Jesus loved to socialise with people who were ostracised by society; Jesus is drawn to them. And in this account Jesus tells us why that is so;
16 And the scribes of the Pharisees, when they saw that he was eating with sinners and tax collectors, said to his disciples, “Why does he eat with tax collectors and sinners?” 17 And when Jesus heard it, he said to them, “Those who are well have no need of a physician, but those who are sick. I came not to call the righteous, but sinners.”
Jesus announces His mission here in Mark’s Gospel, His purpose. Jesus came for messed up people, for those who acknowledge they are wrong, that they have an incurable problem. Jesus didn’t come for pious religiously proud people who think they are ok!
As we survey the Gospels, we see that Jesus was almost magnetically drawn to people like Levi, broken, sinful people, and they were drawn to Jesus too. It is remarkable that broken messed up people weren’t reticent to come to Jesus despite His teaching with authority with a challenging message that was calling people to acknowledge and to turn from their sins and to believe in Him; “Repent and believe in the gospel” (Mark 1:15)
These people knew that Jesus would accept them and love them, despite His uncompromising message. Jesus was a compassionate truth-teller. True love doesn’t skimp on truth. May we Jesus’ followers, may we the church be more and more like Jesus was. May we be accused of being friends of sinners, may broken people feel magnetically drawn to us not judged by us. May we also be compassionate truth-tellers for that is true love. May we love people in such a remarkable way that even though we don’t join them in compromise or sinful actions may those around us experience Jesus’ love for them so that God can do something radical in their lives because of our close proximity to them.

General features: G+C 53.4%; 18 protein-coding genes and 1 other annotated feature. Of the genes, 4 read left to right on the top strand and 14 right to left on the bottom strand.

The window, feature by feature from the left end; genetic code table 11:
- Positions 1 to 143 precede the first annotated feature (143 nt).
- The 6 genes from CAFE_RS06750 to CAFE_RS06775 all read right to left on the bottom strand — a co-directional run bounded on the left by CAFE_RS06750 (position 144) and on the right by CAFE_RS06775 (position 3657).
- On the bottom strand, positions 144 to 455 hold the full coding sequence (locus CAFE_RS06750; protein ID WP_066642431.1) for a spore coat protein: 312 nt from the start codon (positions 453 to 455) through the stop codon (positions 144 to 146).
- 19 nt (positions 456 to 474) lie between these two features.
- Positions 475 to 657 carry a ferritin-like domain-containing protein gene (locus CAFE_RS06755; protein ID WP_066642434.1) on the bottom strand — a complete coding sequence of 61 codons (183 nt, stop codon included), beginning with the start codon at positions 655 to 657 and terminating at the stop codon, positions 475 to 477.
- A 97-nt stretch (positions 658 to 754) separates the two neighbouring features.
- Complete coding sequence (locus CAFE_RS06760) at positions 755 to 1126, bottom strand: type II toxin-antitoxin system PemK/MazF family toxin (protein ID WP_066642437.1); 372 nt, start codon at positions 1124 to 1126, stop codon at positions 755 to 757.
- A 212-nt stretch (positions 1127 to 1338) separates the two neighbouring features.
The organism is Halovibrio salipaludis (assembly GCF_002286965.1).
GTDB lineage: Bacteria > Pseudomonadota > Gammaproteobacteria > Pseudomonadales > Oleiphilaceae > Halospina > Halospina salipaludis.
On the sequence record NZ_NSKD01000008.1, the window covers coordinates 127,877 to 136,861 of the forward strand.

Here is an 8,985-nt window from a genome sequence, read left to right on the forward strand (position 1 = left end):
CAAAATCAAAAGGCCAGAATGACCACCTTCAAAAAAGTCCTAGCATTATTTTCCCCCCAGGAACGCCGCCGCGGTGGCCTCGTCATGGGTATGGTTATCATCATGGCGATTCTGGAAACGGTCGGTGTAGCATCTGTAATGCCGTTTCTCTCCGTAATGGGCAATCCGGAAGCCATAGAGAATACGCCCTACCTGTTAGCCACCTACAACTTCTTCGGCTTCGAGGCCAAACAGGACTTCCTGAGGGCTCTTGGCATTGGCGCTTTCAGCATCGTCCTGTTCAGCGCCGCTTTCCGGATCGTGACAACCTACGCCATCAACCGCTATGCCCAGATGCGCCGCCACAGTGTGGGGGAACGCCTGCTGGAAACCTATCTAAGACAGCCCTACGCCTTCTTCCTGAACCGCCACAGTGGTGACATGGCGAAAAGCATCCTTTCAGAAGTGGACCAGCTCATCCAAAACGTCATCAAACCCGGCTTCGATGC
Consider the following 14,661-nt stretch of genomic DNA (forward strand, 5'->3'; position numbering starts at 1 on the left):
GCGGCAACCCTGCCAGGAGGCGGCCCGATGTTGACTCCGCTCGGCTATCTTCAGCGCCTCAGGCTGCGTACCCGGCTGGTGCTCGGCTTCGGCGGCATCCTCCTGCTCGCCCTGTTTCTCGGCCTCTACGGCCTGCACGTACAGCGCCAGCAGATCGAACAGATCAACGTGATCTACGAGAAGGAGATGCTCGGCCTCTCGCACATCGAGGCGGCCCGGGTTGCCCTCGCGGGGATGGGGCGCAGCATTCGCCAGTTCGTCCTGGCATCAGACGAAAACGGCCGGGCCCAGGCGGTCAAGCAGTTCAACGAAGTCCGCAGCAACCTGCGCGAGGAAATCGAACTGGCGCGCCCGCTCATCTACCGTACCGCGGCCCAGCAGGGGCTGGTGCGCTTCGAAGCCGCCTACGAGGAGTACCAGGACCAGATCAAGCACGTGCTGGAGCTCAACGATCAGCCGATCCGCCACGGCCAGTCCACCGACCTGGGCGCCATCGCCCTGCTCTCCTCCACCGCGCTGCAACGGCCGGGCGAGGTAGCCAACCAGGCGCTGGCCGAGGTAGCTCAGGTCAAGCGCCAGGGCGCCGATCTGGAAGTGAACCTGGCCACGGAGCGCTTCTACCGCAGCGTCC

Thank you, Jesus, that You came for those who know they don’t have it all together, thank you, Jesus, that you came for people like me! People who are broken, people who have made mistakes, and people who still make mistakes and still disappoint themselves and others, people who’ve got a shameful and chequered past like Levi. But thank you, Jesus, that Levi’s story is our story, and that just like you called him to follow You, so too You are calling me to do the same and just like You helped Levi to reach his broken friends I pray that You Jesus would help all of us to reach ours too. That we would become more and more like You, ridiculously compassionate truth-tellers. Amen
Gareth is one of the elders at Reconciliation Road Church in Amanzimtoti, South Africa – click the link to get more information about our church.
Authority, Demons & Healing (Mark 1:21-34)
Authority, who has it and how they use it is a massive topical issue right now.
In the USA, we have sadly witnessed the murder of George Floyd by a man supposedly in authority. In shocking moments like this, countries look to people in all the various realms of authority (politics, community, business, churches…) to say something or do something. In addition, we have witnessed that if a country or community believe those in authority have misused their authority – they are prone to rebel against all authority.